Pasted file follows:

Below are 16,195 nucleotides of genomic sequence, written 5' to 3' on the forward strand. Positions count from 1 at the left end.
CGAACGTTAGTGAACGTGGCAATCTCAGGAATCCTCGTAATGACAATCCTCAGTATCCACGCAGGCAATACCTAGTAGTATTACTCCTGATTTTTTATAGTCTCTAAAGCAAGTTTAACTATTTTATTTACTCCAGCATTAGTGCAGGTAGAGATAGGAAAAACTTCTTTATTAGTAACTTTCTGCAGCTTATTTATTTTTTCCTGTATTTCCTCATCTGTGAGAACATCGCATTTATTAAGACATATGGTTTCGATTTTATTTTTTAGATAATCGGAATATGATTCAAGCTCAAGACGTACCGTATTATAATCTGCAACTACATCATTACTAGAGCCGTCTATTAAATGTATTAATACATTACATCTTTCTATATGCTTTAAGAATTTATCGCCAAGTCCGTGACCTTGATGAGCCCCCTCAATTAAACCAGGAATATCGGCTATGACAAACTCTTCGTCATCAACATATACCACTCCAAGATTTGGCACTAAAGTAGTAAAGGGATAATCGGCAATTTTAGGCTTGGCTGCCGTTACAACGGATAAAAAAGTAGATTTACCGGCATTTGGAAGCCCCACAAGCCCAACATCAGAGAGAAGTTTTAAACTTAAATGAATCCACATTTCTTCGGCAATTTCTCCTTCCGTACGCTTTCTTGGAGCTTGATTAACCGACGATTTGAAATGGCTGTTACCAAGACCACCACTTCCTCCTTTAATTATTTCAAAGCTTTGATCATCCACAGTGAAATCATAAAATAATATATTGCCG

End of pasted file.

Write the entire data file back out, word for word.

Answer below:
Below are 16,195 nucleotides of genomic sequence, written 5' to 3' on the forward strand. Positions count from 1 at the left end.
CGAACGTTAGTGAACGTGGCAATCTCAGGAATCCTCGTAATGACAATCCTCAGTATCCACGCAGGCAATACCTAGTAGTATTACTCCTGATTTTTTATAGTCTCTAAAGCAAGTTTAACTATTTTATTTACTCCAGCATTAGTGCAGGTAGAGATAGGAAAAACTTCTTTATTAGTAACTTTCTGCAGCTTATTTATTTTTTCCTGTATTTCCTCATCTGTGAGAACATCGCATTTATTAAGACATATGGTTTCGATTTTATTTTTTAGATAATCGGAATATGATTCAAGCTCAAGACGTACCGTATTATAATCTGCAACTACATCATTACTAGAGCCGTCTATTAAATGTATTAATACATTACATCTTTCTATATGCTTTAAGAATTTATCGCCAAGTCCGTGACCTTGATGAGCCCCCTCAATTAAACCAGGAATATCGGCTATGACAAACTCTTCGTCATCAACATATACCACTCCAAGATTTGGCACTAAAGTAGTAAAGGGATAATCGGCAATTTTAGGCTTGGCTGCCGTTACAACGGATAAAAAAGTAGATTTACCGGCATTTGGAAGCCCCACAAGCCCAACATCAGAGAGAAGTTTTAAACTTAAATGAATCCACATTTCTTCGGCAATTTCTCCTTCCGTACGCTTTCTTGGAGCTTGATTAACCGACGATTTGAAATGGCTGTTACCAAGACCACCACTTCCTCCTTTAATTATTTCAAAGCTTTGATCATCCACAGTGAAATCATAAAATAATATATTGCCG